July 9, 2012

Video : Nico De Castro

Take a closer look into Nico’s story as he shares with us his strength and how his family’s support impacted his life.  Nico was diagnosed HIV positive after being tested for the first time when he was twenty-one years old.   As we continue to tell his story, we are reminded of the many lives that are affected by this epidemic, both here and in the Philippines.


Special Edition : APAIT (Asian Pacific AIDS Intervention Team) Health Center contributed a special article
Chris was living a normal life as a sexually active man. One day on a whim, a friend asked him for support and to go with her to get tested for HIV. He agreed to get tested with her. He was distraught when his results returned positive and learned that his ex-boyfriend of 2 years prior was the root of his infection. His ex-boyfriend was so scared to speak to Chris about it that he just let it pass. Chris was now in a position where he may have infected all others he was with sexually in those last 2 years.

This story is common among sexually active individuals. Among Asian and Pacific Islanders (APIs), Filipinos are the most infected community.  One of the scariest things about HIV/AIDS is that no one talks about it. It’s a taboo in a lot of API communities and this stigma creates a silence that allows HIV/AIDS to spread. You might think that HIV/AIDS isn’t a big deal in our communities but the statistics show otherwise. Consider the following:

  • New HIV infections more than doubled for young API men who have sex with men (2001-2006)
  • Annual percentage increase in new HIV infections for API men and women was higher than any other racial and ethnic group (14.3% for women and 8.1% for men of all ages, 2001-2004)
  • Between 2001 and 2008, APIs showed the only increase in the rate of new HIV infections while the infection rate went down for all other racial/ethnic groups

Because our communities refuse to discuss HIV/AIDS, we Asians and Pacific Islanders are led to believe that HIV/AIDS isn’t in our community.  This false sense of security further aggravates one of our biggest challenges: testing.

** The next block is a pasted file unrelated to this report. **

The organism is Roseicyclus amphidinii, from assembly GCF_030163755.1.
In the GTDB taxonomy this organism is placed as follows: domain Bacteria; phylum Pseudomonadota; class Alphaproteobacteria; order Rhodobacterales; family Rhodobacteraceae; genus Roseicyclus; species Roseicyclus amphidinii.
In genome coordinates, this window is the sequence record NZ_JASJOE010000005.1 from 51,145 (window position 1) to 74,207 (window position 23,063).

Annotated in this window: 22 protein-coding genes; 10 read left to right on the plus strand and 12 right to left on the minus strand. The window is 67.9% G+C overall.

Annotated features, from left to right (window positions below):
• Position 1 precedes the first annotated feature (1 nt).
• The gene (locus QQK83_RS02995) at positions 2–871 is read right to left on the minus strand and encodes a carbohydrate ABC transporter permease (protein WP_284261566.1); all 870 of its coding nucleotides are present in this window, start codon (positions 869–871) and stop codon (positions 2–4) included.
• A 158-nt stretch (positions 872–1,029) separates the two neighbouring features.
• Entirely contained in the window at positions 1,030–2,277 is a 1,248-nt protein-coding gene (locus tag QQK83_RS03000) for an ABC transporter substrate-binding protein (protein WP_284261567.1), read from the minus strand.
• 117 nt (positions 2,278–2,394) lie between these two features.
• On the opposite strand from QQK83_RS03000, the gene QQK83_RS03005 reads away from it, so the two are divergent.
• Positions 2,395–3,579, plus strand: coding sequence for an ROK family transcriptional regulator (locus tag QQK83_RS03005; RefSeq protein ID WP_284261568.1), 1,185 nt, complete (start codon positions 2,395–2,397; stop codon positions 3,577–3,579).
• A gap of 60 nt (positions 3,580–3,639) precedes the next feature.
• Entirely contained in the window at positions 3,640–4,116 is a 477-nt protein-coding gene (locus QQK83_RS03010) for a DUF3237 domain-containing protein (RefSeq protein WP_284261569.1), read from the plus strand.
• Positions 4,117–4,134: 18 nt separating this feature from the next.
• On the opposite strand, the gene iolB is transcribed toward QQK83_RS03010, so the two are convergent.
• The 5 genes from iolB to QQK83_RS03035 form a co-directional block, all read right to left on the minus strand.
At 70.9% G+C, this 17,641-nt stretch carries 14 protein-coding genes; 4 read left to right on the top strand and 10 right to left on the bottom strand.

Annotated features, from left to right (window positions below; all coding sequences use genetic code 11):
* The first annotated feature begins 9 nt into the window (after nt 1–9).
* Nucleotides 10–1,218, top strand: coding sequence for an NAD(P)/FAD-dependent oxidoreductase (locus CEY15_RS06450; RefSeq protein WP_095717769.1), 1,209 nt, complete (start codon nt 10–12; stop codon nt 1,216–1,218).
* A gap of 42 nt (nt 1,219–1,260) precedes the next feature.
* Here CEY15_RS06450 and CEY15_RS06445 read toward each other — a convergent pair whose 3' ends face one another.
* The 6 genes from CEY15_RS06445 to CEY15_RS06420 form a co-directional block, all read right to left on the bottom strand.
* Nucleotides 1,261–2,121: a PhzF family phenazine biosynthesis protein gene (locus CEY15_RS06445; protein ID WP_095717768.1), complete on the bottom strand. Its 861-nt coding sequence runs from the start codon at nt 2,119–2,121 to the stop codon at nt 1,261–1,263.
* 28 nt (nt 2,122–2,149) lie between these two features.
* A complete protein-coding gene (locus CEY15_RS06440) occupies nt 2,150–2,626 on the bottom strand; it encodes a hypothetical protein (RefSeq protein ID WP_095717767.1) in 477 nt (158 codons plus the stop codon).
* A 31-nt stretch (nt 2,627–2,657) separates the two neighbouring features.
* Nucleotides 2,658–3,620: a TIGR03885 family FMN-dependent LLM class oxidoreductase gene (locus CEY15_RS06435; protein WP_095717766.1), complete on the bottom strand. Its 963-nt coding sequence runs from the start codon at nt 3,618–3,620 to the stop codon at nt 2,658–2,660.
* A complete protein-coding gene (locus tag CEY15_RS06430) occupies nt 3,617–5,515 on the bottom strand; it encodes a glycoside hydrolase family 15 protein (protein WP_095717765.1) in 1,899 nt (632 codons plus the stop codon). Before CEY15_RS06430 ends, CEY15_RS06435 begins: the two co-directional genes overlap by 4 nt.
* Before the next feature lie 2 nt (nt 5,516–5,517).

• Over 2/3rds of Asians and over 1/2 of Pacific Islanders have never been tested
  • APIs have the lowest HIV testing rate of any racial/ethnic group
  • An estimated 1/5 people living with HIV/AIDS do not know their HIV status
  • An estimated 13,000 people in Los Angeles County are living with HIV while unaware of their status

So as long as our community remains silent about HIV/AIDS, the disease will continue to spread among our family and friends. People living with HIV/AIDS can lead healthy lives, but only if they get tested and matriculate into treatment. That’s why campaigns like The Malaya Project, Barangay Los Angeles’ awareness campaign, are essential. It helps raise awareness in our communities in an empowering way. There are several ways you can get involved in the fight against HIV/AIDS. APAIT Health Center, a long-time community partner of Barangay Los Angeles, offers a number of services and opportunities.

  • Get tested, or help a friend get tested. APAIT Health Center offers free, 20 minutes HIV tests from 10AM – 6PM, Monday – Friday
  • Volunteer with either Barangay Los Angeles, or with community based organizations such as APAIT Health Center
  • If you’re living with HIV, seek treatment. APAIT Health Center offers a number of services, such as case management, mental health services, counseling and substance abuse programs

If you’re ready to protect yourself and your loved ones from HIV/AIDS, speak up about this ever-growing issue. For more information, please visit Barangay LA (www.BarangayLA.org), or APAIT Health Center (1730 W. Olympic Blvd. Suite 150, Los Angeles, CA 90015) (www.apaitonline.org

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